When I was a boy I was terrified of the ice. Dad would take me to the pond, hockey skates in hand, and try as I might I just couldn't make that first step off the firmament. The old man would throw rocks - veritable boulders in a child's eyes - onto the ice to prove its solidity. He'd jump up and down like a Zumba dancer at Carnivale, stomp like Gargamel rampaging across the rooftops of Smurf village, and still I wouldn't budge. My memory is a little fuzzy, but I think he may have given up after a single winter. That paralyzing fear persisted into adolescence and continues even today.
"Hi. I'm Mike, and I'm a pagophobic."
There's no need to say it. I know what you're thinking. Six feet three inches tall. Two hundred ninety pounds. Former infantry soldier.
It's O.K. No hard feelings. I agree. My fear is unfounded, some might say unreasonable. Unfounded and unreasonable as it is, however, it is still very real. Pagophobia is also probably why - regardless of my enthusiasm during the normal fishing season - winter fly fishing has never much appealed to me. Sure, I've made the occasional steelhead trip. I've walked the banks of the Battenkill on New Year's Day. Honestly though, winter fishing is cold, it's uncomfortable, and occasionally winter fishing can be very nearly deadly.
I'm reminded of one particular winter - twenty years ago I suppose it must have been - when Adam and I spent quite a bit of time fishing the Kill. The trophy section (something of a misnomer) was open year round, and as young men we had few responsibilities and little else to do but fish. I remember it was February, the brilliant glare of sun shone on ice hardened snow. I remember seeing dark shapes that were fish in the run immediately above the inlet of Camden Creek. I remember spotting more fish in the Spring Hole, and Adam stinging one there.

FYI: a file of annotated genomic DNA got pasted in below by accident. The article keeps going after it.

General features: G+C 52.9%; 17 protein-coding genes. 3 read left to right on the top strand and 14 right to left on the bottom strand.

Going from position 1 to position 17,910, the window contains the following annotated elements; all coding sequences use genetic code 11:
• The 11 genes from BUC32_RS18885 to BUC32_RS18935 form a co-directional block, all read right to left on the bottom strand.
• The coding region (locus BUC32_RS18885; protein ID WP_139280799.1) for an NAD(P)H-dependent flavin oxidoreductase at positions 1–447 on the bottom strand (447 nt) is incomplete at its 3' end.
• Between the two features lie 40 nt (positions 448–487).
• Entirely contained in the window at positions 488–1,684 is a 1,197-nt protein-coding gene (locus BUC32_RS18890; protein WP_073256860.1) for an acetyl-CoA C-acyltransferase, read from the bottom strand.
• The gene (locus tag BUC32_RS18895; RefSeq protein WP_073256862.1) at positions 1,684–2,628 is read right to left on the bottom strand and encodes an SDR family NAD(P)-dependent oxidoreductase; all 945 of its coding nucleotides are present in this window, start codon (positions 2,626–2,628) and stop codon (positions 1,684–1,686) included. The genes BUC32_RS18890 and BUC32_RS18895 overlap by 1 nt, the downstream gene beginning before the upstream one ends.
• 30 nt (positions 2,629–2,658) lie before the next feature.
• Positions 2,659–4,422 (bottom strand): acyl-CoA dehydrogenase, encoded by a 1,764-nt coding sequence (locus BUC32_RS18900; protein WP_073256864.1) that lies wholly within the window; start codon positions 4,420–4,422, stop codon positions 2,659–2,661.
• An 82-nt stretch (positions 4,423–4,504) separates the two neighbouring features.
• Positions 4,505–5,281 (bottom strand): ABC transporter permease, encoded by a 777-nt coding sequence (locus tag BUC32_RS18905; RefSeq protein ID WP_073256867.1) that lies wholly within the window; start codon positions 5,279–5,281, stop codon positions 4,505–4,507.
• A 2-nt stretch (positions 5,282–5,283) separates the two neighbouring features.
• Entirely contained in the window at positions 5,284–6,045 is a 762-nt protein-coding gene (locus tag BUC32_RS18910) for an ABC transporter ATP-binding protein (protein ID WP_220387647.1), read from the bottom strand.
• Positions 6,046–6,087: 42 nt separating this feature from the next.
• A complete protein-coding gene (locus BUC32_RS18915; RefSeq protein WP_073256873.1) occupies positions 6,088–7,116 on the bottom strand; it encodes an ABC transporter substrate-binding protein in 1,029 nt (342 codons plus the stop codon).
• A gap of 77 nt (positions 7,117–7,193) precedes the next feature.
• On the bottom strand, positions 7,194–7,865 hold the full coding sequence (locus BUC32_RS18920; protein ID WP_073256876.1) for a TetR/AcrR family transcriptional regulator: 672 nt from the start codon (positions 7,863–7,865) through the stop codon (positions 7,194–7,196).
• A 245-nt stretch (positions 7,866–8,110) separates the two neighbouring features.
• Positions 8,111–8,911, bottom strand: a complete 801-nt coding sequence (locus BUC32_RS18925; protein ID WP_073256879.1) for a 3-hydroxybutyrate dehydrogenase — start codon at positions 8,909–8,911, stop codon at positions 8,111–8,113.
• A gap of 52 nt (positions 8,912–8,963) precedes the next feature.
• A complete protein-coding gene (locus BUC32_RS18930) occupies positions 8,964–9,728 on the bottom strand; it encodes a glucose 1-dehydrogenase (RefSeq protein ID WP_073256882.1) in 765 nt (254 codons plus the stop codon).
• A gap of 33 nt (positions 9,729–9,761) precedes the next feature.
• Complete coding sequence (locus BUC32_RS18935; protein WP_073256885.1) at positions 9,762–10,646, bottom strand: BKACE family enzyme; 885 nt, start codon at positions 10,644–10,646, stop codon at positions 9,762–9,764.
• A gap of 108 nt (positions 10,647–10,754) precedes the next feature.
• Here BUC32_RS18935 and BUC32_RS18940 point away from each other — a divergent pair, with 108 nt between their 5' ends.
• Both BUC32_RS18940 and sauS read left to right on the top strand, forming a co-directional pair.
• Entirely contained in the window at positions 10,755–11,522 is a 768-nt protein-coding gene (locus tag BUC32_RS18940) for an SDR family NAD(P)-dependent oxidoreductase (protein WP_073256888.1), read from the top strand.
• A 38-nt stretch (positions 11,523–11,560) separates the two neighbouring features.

I also remember walking the bank just upstream of the Battenville Covered Bridge, and the knot in the pit of my stomach as that bank gave way beneath me. I remember the rush of February water over the top my Redball waders, and the pain of a cold so total and complete, I thought I might have been stabbed by an errant piece of rebar hidden beneath the inky surface. I remember my desperate, ragged breath. I remember clawing - very slowly, clawing - my way up a slick, frozen stream bank. I remember the weight of the water, and the weight of my fear. I remember my gratitude for the blast of a car heater on naked - frozen flesh, and cursing my stupidity for not having brought a change of clothes.
I remember all this, and still I find my mind is off on the Salmon River and the trophy section of the Battenkill. Who knows? Maybe sometime in the coming weeks I'll make the trip to Massachusetts, and fish where there is generally no designated season or prohibition against taking one's life in one's hands for the sake of a January trout. Maybe I'll forgo the long rod altogether, and accept Ben's invitation to fish Champlain through the ice. I just don't know.
What I do know is that I need a break, some alone time, a few hours on the water. Ultimately, I suppose it doesn't matter if that water is frozen or not.